Wednesday, March 12, 2014

Overtime Pay -- ObamaCare; Sink Sunk -- Nothing About The Bakken

For quite some time I opined that ObamaCare will have far-reaching consequences. One of them: the US now has an "official" definition of the workweek: 30 hours. I suggested that it was just a matter of time before the law would mandate that overtime will begin at 30 hours going forward. It appears this is the first step. The article does not mention the 30-hour work week because it deals with salaried personnel for the most part but the dots are not hard to connect. The New York Times is reporting today:
Under current federal regulations, workers who are deemed executive, administrative or professional employees can be denied overtime pay under a so-called white-collar exemption.
Under the new rules that Mr. Obama is seeking, fewer salaried employees could be blocked from receiving overtime, a move that would potentially shift billions of dollars’ worth of corporate income into the pockets of workers. Currently, employers are prohibited from denying time-and-a-half overtime pay to any salaried worker who makes less than $455 per week. Mr. Obama’s directive would significantly increase that salary level.
In addition, Mr. Obama will try to change rules that allow employers to define which workers are exempt from receiving overtime based on the kind of work they perform. Under current rules, if an employer declares that an employee’s primary responsibility is executive, such as overseeing a cleanup crew, then that worker can be exempted from overtime.
It plays to his base, but it's a slipper slope. The Los Angeles Times is gearing up its base; reporting today:
Republicans scored a significant victory in a special congressional election Tuesday, holding on to a seat in a swing district in Florida that Democrats had high hopes of capturing after a campaign that focused heavily on President Obama's healthcare law.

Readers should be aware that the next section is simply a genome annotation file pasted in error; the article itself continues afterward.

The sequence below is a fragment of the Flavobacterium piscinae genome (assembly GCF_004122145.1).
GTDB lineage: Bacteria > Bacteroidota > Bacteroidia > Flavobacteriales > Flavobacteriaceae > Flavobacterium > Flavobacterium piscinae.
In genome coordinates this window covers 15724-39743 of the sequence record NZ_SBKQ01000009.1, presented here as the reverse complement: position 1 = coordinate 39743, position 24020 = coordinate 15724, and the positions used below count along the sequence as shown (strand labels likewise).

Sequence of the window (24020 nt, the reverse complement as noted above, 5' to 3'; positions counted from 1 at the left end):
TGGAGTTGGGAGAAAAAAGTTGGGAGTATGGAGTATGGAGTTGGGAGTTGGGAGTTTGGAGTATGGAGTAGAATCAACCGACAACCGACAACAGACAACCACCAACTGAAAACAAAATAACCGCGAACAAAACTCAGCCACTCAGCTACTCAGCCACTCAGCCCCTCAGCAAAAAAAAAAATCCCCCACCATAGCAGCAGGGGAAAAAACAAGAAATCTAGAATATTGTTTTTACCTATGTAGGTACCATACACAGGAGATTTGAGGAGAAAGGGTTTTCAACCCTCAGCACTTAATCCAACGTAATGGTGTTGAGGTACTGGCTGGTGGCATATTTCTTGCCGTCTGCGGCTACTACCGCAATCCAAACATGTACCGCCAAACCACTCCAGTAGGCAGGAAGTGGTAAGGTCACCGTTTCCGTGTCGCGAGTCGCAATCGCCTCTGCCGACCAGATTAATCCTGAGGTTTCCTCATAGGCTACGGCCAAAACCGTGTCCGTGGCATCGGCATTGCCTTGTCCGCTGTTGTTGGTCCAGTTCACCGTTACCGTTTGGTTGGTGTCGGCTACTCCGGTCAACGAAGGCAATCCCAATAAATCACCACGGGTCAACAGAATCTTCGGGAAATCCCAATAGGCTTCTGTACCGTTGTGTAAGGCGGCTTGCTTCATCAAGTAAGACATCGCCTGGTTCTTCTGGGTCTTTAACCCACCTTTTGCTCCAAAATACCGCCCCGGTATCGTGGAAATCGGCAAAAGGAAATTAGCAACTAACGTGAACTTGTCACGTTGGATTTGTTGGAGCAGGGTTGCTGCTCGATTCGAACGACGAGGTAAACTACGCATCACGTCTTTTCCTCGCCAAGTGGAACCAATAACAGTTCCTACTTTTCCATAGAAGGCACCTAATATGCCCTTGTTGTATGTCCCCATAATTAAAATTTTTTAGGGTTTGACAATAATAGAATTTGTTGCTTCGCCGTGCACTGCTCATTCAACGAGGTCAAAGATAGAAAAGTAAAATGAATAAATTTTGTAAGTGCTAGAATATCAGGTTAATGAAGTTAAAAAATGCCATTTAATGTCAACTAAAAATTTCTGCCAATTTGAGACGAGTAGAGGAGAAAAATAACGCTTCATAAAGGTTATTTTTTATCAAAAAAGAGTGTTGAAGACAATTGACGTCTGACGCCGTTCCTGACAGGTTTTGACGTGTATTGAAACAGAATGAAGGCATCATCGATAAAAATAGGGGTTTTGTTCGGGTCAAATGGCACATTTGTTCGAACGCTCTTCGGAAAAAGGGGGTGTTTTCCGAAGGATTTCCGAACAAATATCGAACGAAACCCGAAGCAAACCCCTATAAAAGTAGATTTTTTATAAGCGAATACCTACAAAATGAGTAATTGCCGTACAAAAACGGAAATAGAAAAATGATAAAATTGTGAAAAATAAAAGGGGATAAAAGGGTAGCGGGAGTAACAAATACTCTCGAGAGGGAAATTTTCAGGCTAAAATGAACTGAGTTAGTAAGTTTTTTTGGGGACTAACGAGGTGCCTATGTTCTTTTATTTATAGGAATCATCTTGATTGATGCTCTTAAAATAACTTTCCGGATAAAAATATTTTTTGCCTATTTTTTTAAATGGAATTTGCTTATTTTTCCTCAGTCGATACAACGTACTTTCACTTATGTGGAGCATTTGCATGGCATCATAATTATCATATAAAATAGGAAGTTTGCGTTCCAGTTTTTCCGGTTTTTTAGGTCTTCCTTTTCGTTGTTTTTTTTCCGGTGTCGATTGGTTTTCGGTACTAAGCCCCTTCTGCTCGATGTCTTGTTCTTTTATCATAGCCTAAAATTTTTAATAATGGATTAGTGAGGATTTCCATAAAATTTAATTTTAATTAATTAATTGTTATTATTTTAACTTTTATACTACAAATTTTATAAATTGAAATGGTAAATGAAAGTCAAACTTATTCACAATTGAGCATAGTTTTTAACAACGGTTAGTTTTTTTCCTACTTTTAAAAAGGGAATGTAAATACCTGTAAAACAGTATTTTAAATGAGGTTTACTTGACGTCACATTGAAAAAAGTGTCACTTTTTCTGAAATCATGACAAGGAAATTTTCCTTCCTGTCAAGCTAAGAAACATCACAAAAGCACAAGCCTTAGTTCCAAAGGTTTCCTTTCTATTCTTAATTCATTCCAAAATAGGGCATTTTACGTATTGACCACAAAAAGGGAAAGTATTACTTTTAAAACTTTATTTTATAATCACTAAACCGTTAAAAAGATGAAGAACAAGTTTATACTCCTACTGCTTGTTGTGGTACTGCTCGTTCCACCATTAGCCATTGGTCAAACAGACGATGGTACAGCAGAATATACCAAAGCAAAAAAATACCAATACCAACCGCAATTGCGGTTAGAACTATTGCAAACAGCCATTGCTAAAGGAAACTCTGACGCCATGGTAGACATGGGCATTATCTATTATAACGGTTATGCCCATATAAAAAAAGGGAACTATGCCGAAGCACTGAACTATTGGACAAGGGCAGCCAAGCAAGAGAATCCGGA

With all precincts reporting, Republican David Jolly held a 3,400-vote margin over Democrat Alex Sink in the district, which stretches along the Gulf Coast north of St. Petersburg. The returns remain unofficial until final mail-in and provisional ballots can be counted, but Sink conceded defeat in a statement to supporters shortly after the polls closed.
In other words: The Los Angeles Times is telling its base that this is going to be an important election year. Do you think the LA Times really cares about a small Congressional district in Florida? LOL. The scuttlebutt here in Starbucks: a) this was a do-or-die campaign for the Democrats; b) the Democrats poured a huge amount of money to take this GOP seat. I don't know if it was a "do-or-die" but if they did pour that much money into the campaign, it speaks volumes about what to expect in 2014.

If the president doesn't think voters are watching, his pollsters probably do. The Wall Street Journal is reporting that the president's approval rating his a new all-time low
The results suggest Mr. Obama could weigh on fellow Democrats in midterm elections this fall, particularly in the conservative states that will play a large role in deciding whether his party retains its Senate majority.
Mr. Obama's job approval ticked down to 41% in March from 43% in January, marking a new low. Some 54% disapproved of the job he is doing, matching a previous high from December, when the botched rollout of his signature health law played prominently in the news. The latest survey also showed the lowest-ever approval in Journal/NBC polling for Mr. Obama's handling of foreign policy.

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